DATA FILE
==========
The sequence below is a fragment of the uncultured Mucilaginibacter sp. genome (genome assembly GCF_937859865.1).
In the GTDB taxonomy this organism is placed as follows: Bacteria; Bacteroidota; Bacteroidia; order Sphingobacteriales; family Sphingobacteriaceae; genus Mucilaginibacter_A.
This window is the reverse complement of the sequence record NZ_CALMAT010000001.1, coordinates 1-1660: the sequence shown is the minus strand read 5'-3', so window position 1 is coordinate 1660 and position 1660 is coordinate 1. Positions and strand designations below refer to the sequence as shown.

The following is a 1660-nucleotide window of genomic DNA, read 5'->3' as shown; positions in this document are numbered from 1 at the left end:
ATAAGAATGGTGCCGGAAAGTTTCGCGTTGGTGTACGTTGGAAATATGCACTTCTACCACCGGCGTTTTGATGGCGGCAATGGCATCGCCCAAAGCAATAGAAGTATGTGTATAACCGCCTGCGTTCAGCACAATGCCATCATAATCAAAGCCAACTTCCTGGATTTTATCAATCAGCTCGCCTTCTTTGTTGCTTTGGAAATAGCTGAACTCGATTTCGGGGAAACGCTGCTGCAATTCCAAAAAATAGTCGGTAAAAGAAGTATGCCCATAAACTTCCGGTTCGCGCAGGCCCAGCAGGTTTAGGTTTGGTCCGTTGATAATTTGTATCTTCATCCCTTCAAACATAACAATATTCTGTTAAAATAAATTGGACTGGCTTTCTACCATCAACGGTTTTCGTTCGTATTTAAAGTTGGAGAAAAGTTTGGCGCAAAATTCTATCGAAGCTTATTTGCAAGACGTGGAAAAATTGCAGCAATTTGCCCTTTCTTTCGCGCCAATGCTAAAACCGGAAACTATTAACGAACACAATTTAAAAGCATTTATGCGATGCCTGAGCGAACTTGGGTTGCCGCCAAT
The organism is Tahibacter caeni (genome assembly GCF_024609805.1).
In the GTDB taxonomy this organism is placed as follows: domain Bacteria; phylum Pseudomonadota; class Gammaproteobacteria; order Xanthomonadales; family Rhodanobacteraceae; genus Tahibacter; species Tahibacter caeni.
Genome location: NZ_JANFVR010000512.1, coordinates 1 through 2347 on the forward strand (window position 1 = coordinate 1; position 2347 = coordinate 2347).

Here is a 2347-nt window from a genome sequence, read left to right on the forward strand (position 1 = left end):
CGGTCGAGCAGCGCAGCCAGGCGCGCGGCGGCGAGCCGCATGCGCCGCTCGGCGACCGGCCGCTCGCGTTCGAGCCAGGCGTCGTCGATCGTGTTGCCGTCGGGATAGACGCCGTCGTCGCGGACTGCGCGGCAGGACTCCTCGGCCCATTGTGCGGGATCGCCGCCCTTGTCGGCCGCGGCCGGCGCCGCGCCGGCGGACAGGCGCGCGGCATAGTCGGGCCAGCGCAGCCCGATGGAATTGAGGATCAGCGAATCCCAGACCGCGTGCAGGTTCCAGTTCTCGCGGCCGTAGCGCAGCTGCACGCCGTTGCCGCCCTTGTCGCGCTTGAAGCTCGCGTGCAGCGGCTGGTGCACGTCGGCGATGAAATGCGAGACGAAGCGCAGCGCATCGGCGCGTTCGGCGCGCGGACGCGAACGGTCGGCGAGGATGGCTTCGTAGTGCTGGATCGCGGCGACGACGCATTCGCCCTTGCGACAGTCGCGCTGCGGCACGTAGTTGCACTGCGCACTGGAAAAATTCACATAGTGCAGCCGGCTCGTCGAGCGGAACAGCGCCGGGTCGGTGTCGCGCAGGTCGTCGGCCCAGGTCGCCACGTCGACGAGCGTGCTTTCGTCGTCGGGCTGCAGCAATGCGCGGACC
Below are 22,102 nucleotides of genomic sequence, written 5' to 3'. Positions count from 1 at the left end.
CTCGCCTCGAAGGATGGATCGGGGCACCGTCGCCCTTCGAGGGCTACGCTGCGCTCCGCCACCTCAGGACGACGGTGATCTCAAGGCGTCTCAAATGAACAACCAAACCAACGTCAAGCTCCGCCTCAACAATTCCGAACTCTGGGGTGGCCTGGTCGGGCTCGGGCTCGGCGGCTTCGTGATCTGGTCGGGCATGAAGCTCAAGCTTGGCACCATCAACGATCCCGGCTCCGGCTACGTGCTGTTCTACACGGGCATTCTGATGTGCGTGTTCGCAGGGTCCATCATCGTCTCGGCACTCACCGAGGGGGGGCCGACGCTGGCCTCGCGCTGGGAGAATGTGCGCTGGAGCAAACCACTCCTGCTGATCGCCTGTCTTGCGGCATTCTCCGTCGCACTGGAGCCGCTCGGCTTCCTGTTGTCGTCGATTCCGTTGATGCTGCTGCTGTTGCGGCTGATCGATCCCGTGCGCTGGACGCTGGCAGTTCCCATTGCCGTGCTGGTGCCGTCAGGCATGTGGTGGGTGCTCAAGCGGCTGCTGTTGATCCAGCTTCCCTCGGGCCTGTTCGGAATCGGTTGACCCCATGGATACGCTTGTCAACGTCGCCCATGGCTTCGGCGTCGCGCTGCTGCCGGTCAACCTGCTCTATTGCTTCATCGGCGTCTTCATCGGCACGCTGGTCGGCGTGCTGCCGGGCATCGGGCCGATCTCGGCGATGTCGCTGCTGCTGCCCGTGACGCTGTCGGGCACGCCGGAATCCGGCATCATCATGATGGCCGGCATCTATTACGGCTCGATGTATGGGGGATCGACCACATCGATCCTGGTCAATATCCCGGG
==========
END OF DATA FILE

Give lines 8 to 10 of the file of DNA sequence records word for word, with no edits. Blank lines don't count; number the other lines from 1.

Genome location: NZ_JANFVR010000512.1, coordinates 1 through 2347 on the forward strand (window position 1 = coordinate 1; position 2347 = coordinate 2347).

Here is a 2347-nt window from a genome sequence, read left to right on the forward strand (position 1 = left end):
CGGTCGAGCAGCGCAGCCAGGCGCGCGGCGGCGAGCCGCATGCGCCGCTCGGCGACCGGCCGCTCGCGTTCGAGCCAGGCGTCGTCGATCGTGTTGCCGTCGGGATAGACGCCGTCGTCGCGGACTGCGCGGCAGGACTCCTCGGCCCATTGTGCGGGATCGCCGCCCTTGTCGGCCGCGGCCGGCGCCGCGCCGGCGGACAGGCGCGCGGCATAGTCGGGCCAGCGCAGCCCGATGGAATTGAGGATCAGCGAATCCCAGACCGCGTGCAGGTTCCAGTTCTCGCGGCCGTAGCGCAGCTGCACGCCGTTGCCGCCCTTGTCGCGCTTGAAGCTCGCGTGCAGCGGCTGGTGCACGTCGGCGATGAAATGCGAGACGAAGCGCAGCGCATCGGCGCGTTCGGCGCGCGGACGCGAACGGTCGGCGAGGATGGCTTCGTAGTGCTGGATCGCGGCGACGACGCATTCGCCCTTGCGACAGTCGCGCTGCGGCACGTAGTTGCACTGCGCACTGGAAAAATTCACATAGTGCAGCCGGCTCGTCGAGCGGAACAGCGCCGGGTCGGTGTCGCGCAGGTCGTCGGCCCAGGTCGCCACGTCGACGAGCGTGCTTTCGTCGTCGGGCTGCAGCAATGCGCGGACC